Environment variables

You can configure the behavior of Android Studio and the command-line tools by setting environment variables. One of the most useful environment variables to set is ANDROID_HOME, which many tools read to determine the Android SDK installation directory. To run tools from the command line without including the full path to the executable, set your command search path environment variable to include ANDROID_HOME/tools, ANDROID_HOME/tools/bin, and ANDROID_HOME/platform-tools.

How to set environment variables

The following examples show how to set environment variables in a terminal window and in a shell script for different operating systems. Variable settings in terminal windows last only as long as the window is open. On macOS and Linux, each time a new shell starts, variable settings are set in shell initialization scripts. On Windows, variable settings can be set through the system settings.

Windows: In a terminal window, type the following:

set HTTP_PROXY=myserver:1981

Alternately, add it through the Windows UI. Check the documentation for your version of Windows to learn how.

macOS and Linux: The precise method of setting environment variables depends on which shell you are using. To determine which shell type is running, type the following:

echo $0

In shells such as Gnu Bash or Zsh, variables are set using the following syntax:

export VARIABLE_NAME=<new-value>

In other shells, such as TCSH, variables are set using the following syntax:

setenv VARIABLE_NAME <new-value>

These commands can be added to the shell initialization script to set the variables each time a new shell instance is run.

The location of the shell initialization script depends on the shell being used. For Gnu Bash, the location can be ~/.bash_profile. For Zsh, the location can be ~/.zprofile. For TCSH, the location can be ~/.cshrc. Check the documentation for the shell that you're using to be sure.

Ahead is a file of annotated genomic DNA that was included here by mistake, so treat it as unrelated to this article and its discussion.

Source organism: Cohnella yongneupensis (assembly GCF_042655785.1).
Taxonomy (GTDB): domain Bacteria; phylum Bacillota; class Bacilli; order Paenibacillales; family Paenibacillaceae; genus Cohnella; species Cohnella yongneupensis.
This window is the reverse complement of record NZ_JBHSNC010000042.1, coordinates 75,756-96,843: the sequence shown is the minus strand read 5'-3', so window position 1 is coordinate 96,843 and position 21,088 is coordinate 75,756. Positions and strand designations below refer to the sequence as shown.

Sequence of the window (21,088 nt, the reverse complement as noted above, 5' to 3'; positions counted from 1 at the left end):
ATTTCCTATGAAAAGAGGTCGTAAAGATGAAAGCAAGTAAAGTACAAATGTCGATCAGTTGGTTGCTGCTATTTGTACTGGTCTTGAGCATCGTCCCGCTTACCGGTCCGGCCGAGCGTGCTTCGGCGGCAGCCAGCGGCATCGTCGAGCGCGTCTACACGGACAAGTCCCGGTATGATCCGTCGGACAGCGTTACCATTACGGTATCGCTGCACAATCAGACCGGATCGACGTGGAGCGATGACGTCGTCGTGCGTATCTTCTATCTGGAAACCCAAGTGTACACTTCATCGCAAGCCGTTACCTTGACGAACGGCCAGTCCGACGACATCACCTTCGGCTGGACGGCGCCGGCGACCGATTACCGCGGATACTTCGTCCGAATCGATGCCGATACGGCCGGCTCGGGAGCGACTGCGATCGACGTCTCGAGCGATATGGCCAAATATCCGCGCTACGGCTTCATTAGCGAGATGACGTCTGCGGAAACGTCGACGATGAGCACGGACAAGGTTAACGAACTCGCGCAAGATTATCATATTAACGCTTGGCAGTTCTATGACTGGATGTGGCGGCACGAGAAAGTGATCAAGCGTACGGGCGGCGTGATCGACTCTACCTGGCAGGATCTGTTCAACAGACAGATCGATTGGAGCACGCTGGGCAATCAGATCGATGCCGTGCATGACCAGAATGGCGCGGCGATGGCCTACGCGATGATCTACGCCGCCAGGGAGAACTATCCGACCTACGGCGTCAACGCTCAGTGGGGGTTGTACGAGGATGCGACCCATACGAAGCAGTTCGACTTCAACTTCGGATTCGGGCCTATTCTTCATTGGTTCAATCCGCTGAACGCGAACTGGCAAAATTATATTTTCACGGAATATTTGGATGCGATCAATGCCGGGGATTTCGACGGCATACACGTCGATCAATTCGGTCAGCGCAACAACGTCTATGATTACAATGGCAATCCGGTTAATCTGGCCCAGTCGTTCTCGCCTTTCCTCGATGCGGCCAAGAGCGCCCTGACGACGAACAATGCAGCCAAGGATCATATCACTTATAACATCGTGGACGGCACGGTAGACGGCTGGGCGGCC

You can also update the PATH environment variable to include the tool locations.

For Gnu Bash or Zsh:

export ANDROID_HOME=~/Library/Android/sdk
export PATH=$PATH:$ANDROID_HOME/tools:$ANDROID_HOME/tools/bin:$ANDROID_HOME/platform-tools

And for TCSH:

setenv ANDROID_HOME ~/Library/Android/sdk
setenv PATH $PATH\:$ANDROID_HOME/tools\:$ANDROID_HOME/tools/bin\:$ANDROID_HOME/platform-tools

Variables reference

The following table describes commonly used environment variables for the Android SDK tools.

Table 1. Environment variables

Android SDK environment variables
ANDROID_HOME Sets the path to the SDK installation directory. Once set, the value does not typically change and can be shared by multiple users on the same machine. ANDROID_SDK_ROOT, which also points to the SDK installation directory, is deprecated. If you continue to use it, Android Studio and the Android Gradle plugin will check that the old and new variables are consistent.
ANDROID_USER_HOME Sets the path to the user preferences directory for tools that are part of the Android SDK. Defaults to $HOME/.android/.

Some older tools, such as Android Studio 4.3 and earlier, do not read ANDROID_USER_HOME. To override the user preferences location for those older tools, set ANDROID_SDK_HOME to the parent directory you would like the .android directory to be created under.

REPO_OS_OVERRIDE Set this variable to windows, macosx, or linux when you use sdkmanager to download packages for an operating system different from the current machine.
Android Studio configuration environment variables
The Android Studio configuration variables contain settings that customize the location of configuration files and the JDK. On startup, Android Studio checks these variables for settings. For more information, see Configure Android Studio.
STUDIO_VM_OPTIONS Sets the location of the studio.vmoptions file. This file contains settings that affect the performance characteristics of the Java HotSpot Virtual Machine. This file can also be accessed from within Android Studio. See Customize your VM options.
STUDIO_PROPERTIES Sets the location of the idea.properties file. This file lets you customize Android Studio IDE properties, such as the path to user installed plugins and the maximum file size supported by the IDE. See Customize your IDE properties.
STUDIO_JDK Sets the location of the JDK that Android Studio runs in. When you launch the IDE, it checks the STUDIO_JDK, JDK_HOME, and JAVA_HOME environment variables, in that order.
STUDIO_GRADLE_JDK Sets the location of the JDK that Android Studio uses to start the Gradle daemon. When you launch the IDE, it first checks STUDIO_GRADLE_JDK. If STUDIO_GRADLE_JDK is not defined, the IDE uses the value set in the project structure settings.